France's high court has declared that Britain's Kingfisher paid the French government too much tax 10 years ago and is therefore allowed to book the credit in its company earnings.

Europe's largest home improvement retailer and B&Q-owner, Kingfisher, said its 2013-14 earnings will reflect an exceptional credit of £145m (€168m, $216m) after the decade-old French tax case was settled in its favour.

In 2003, Kingfisher paid a one-off tax charge to the French government when Kesa Electricals (now Darty) de-merged from the British group. Kingfisher recognised the charge in its 2003/4 financial year.

However, it quickly appealed the decision through the French courts and in 2009 was successful in obtaining a full cash refund of the tax paid plus repayment supplement. The French government subsequently decided to elevate the case to the Conseil d'Etat.

The ruling, however, does not impact the retailer's cash position as a full refund of the tax had been made in 2009 following a previous successful hearing. It does mean that the retailer is able to cite record the credit without the fear that £145m could be stripped in payments to the French government at a later date.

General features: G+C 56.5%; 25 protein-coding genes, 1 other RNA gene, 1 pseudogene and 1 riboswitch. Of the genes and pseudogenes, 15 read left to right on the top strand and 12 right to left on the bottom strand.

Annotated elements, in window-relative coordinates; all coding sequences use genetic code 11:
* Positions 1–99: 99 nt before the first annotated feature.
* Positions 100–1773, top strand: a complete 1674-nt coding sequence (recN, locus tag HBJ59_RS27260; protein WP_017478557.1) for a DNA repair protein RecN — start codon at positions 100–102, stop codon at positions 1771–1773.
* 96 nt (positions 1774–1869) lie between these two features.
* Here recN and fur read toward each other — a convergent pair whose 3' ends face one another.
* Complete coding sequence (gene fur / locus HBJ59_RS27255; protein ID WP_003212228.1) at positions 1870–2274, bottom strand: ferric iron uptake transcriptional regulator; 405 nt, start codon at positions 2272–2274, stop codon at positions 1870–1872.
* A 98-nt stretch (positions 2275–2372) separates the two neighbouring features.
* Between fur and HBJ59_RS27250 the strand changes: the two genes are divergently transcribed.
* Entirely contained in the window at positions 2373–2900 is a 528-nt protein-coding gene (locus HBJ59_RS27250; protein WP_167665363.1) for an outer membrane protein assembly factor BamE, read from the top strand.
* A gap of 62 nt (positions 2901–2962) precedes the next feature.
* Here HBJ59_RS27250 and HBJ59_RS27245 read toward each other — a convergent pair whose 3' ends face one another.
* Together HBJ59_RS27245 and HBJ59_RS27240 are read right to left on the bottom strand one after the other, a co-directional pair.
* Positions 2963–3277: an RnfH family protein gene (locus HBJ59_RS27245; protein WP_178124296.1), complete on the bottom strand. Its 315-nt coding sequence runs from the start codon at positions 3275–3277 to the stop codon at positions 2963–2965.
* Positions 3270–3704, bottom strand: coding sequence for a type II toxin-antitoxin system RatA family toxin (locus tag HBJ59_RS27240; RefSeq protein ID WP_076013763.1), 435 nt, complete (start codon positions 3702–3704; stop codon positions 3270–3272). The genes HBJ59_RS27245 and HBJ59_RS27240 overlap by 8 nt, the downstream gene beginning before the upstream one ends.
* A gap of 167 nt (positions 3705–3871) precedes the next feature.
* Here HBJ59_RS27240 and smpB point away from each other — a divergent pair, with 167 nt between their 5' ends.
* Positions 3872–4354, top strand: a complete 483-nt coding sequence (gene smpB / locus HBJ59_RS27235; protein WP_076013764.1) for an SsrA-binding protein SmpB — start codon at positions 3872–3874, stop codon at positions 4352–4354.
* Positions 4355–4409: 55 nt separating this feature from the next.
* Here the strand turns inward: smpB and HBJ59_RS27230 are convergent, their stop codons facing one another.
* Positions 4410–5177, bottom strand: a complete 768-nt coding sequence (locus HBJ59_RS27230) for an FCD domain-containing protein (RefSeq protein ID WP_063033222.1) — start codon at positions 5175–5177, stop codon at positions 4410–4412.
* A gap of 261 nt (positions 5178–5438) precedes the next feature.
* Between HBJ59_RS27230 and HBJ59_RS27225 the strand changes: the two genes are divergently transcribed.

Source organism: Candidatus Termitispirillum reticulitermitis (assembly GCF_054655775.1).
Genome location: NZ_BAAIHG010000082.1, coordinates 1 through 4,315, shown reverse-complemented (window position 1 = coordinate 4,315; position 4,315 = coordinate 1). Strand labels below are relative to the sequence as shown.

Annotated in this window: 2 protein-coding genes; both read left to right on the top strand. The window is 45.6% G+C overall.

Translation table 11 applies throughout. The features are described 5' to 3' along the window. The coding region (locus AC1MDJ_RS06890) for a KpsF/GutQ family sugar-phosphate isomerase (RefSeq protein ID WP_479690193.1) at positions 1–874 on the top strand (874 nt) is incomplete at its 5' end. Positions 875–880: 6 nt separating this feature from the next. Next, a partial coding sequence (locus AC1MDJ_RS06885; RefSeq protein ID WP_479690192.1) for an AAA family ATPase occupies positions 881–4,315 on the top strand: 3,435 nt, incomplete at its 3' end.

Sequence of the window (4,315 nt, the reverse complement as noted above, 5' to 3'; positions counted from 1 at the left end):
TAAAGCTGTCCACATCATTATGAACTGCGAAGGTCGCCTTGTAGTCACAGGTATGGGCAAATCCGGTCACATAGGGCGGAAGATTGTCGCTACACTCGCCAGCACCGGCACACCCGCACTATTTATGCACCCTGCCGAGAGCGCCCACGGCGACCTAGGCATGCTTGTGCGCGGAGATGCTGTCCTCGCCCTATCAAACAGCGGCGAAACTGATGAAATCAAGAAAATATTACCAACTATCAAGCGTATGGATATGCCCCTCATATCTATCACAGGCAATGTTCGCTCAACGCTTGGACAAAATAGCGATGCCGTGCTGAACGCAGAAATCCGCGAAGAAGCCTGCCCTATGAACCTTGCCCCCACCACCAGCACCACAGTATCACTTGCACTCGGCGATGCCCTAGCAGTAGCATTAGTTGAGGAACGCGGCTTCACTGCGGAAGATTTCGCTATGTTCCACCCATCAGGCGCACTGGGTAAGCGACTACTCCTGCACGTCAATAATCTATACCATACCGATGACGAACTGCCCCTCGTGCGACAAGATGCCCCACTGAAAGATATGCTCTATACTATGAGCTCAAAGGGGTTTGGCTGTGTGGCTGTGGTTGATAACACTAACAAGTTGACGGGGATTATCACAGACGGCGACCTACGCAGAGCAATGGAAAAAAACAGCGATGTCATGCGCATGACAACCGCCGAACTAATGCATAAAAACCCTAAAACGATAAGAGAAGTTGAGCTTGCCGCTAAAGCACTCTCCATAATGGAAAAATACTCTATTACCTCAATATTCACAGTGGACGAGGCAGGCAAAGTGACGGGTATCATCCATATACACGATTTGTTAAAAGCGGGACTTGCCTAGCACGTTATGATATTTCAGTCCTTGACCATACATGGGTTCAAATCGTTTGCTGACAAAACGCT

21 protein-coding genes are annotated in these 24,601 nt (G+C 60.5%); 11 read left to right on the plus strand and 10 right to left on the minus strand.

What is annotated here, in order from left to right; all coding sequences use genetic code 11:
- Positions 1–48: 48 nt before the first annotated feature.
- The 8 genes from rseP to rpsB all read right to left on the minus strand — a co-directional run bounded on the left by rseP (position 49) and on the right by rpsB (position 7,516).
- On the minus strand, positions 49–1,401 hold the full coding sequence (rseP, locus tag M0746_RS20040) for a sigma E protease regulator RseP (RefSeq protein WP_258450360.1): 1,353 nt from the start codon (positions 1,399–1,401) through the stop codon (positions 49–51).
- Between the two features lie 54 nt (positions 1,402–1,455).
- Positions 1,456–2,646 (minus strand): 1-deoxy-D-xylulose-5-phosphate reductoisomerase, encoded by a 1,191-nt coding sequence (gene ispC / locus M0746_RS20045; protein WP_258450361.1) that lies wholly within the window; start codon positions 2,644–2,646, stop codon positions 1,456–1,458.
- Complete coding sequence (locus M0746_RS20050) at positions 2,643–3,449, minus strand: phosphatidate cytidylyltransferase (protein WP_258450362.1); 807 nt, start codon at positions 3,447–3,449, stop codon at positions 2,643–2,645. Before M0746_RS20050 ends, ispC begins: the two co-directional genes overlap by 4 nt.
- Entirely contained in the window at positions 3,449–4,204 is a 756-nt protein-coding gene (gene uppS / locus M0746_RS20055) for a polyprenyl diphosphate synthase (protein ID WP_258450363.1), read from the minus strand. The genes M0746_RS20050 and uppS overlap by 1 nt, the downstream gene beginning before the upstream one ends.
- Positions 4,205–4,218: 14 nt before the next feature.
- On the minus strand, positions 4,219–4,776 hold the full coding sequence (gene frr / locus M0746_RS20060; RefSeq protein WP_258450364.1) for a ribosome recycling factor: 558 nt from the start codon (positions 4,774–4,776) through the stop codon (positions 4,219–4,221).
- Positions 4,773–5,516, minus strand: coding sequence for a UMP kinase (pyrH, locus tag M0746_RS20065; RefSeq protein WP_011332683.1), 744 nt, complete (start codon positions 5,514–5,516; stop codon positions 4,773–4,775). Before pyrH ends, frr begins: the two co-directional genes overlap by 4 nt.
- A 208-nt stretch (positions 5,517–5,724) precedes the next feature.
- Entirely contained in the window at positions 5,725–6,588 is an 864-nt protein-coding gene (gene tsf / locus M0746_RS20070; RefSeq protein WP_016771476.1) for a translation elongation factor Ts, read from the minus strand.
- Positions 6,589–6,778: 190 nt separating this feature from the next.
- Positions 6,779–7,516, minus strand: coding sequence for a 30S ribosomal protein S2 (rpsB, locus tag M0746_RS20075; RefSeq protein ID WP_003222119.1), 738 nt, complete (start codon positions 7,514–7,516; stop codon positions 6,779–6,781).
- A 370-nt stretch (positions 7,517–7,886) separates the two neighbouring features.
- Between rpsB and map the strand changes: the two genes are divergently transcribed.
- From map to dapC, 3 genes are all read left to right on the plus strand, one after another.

"However, (the Conseil d'Etat's) decision finally removes any uncertainty over the position and will therefore result in an exceptional credit of around £145mm being recognised in this year's earnings," the company said in a statement on Monday.

Stirring Up Dividend Speculation

The court ruling has stirred up speculation that Kingfisher could grant shareholders a chunky dividend next year. Chief Executive Ian Cheshire had previously stated that shareholder payment would not be considered until the French tax case was settled.

The group's stock was trading 0.72% higher at 12:17 am in London, while the benchmark FTSE 100 was trading 0.78% higher.

However, Kingfisher reported a 30% drop in group-wide profits for the first three months of 2013. First-quarter sales were down 4.2% while retail profits were below expectations, dropping 29.2% to £114m.

Like-for-like sales in the first week of April fell in excess of 15%.

The company cited weaker confidence among consumers in the UK, Ireland and France and extremely cold weather in March as reasons for the fall in profit.

Home-improvement rival Homebase and leading tile and wooden flooring retailer Topps Tiles also reported a sluggish demand for their products.

Kingfisher's top retail brands are B&Q, Castorama, Brico Depot and Screwfix. It also operates the Koctas brand, a 50% joint venture in Turkey with the Koc Group, and has a 21% interest in Hornbach, Germany's top large format do-it-yourself retailer.